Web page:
What’s the effect to the true customer — average people like you and me who just want something that works?
We have to pay attention to what software works with which version of Android.
This is nuts.
No one is going to put up with that for long.
Just yesterday I had to look up AlphaSmart. They offer a very basic writer’s tool for the bargain price of US$169.00. I was intrigued. Then I had a look at their download page and that US$169.00 was no longer any kind of bargain — it was work! No possible sale from me!
And that’s going to happen with current Android owners too.
At some point their initial joy is going to turn into effort — into work.
As I quoted from a review of the Motorola Milestone (aka Droid):
I don’t consider it to be a consumer’s primary task to fix a flawed smart phone OS
What about having to fix a flawed smartphone OS that’s been poured into a mini-tablet?
People will not put up with that.
The overarching principle here too is that Google is not to be trusted as a partner.
But why should this be news? I revealed Google’s strategy back in 2008 — Google Uses The iPhone As An Android Testbed
Now we see Apple looking to evict Google Maps from the iPhone. Apple understands it’s being used as a testbed by Google and will always be offered less than what is offered to Android.
It took Apple two years to wake up.
In the next two years, everyone else — Android licensees, Android open source device manufacturers, and Android customers — will wake up.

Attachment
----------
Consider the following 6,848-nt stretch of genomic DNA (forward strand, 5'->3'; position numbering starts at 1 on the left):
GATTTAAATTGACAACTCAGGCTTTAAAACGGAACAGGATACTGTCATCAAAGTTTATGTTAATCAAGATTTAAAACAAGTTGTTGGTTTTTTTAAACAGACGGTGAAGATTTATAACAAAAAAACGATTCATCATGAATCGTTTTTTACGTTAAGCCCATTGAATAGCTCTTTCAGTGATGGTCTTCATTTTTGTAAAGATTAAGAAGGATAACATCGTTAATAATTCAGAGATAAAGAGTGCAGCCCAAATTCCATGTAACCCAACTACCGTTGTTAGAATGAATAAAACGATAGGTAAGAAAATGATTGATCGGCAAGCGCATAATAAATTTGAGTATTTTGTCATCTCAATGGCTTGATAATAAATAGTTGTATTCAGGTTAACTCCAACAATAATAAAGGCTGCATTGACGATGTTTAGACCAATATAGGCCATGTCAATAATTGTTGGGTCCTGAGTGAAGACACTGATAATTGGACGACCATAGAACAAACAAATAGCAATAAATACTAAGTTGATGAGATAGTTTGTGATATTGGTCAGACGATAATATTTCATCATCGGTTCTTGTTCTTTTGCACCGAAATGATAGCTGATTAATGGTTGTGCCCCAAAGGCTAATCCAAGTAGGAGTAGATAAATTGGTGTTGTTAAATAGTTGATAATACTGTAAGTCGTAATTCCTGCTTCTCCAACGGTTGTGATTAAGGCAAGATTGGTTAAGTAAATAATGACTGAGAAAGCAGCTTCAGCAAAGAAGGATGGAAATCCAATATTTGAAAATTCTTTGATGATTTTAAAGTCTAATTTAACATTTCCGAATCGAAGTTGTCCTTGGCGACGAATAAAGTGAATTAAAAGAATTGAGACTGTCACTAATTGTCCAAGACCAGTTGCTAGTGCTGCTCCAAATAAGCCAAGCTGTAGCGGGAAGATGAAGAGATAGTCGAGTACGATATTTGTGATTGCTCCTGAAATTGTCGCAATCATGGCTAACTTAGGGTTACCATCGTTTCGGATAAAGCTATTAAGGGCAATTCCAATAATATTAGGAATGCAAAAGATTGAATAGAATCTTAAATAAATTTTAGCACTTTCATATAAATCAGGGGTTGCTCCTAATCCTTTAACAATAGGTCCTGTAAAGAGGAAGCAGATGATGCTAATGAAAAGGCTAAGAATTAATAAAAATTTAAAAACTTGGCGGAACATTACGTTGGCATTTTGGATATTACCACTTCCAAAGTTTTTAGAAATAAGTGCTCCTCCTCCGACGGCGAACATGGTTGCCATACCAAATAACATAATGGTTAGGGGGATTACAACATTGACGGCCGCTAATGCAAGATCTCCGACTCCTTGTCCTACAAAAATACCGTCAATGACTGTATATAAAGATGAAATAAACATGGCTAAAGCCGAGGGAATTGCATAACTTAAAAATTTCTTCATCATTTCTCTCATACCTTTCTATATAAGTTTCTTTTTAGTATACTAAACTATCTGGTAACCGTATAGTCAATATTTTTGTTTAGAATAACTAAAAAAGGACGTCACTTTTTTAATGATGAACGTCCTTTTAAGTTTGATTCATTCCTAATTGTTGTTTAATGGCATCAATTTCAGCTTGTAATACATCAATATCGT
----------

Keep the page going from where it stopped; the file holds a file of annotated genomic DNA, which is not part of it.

Google will pull Android back into the GooglePlex and Google will be the sole source of all Android devices.
They will mask it under the guise of offering a “consistent experience.”
In plain language: Gotcha, suckers!
Like Apple, all of you are nothing more than another Google testbed.
Any company that’s betting its future on Android has already lost that bet.
You didn’t enter into a contract.
You agreed to a suicide pact.
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Another great piece of analytical work and keep it up.
Yes, that is absolutely true. All of it. Phones are one place where vertical markets are better than horizontal markets.
Take a developers point of view. he wants to use the Maps API on the iPhone. Its new in OS 3.0. So off he goes, knowing that nearly all iPhone developers will have OS 3.0 installed, and most iPod touch owners.
On Android he has to know who is releasing what. Androidn 5.0 will have features which are not used by any carrier – the decoupling of the OS from the device is sucidal. In fact he cant be sure that even Android 3.0, or 2.0 is being used very much ( without doing osme research) , nor can he know exactly the size or form of the device he is targetting. The OS is not coupled to a device.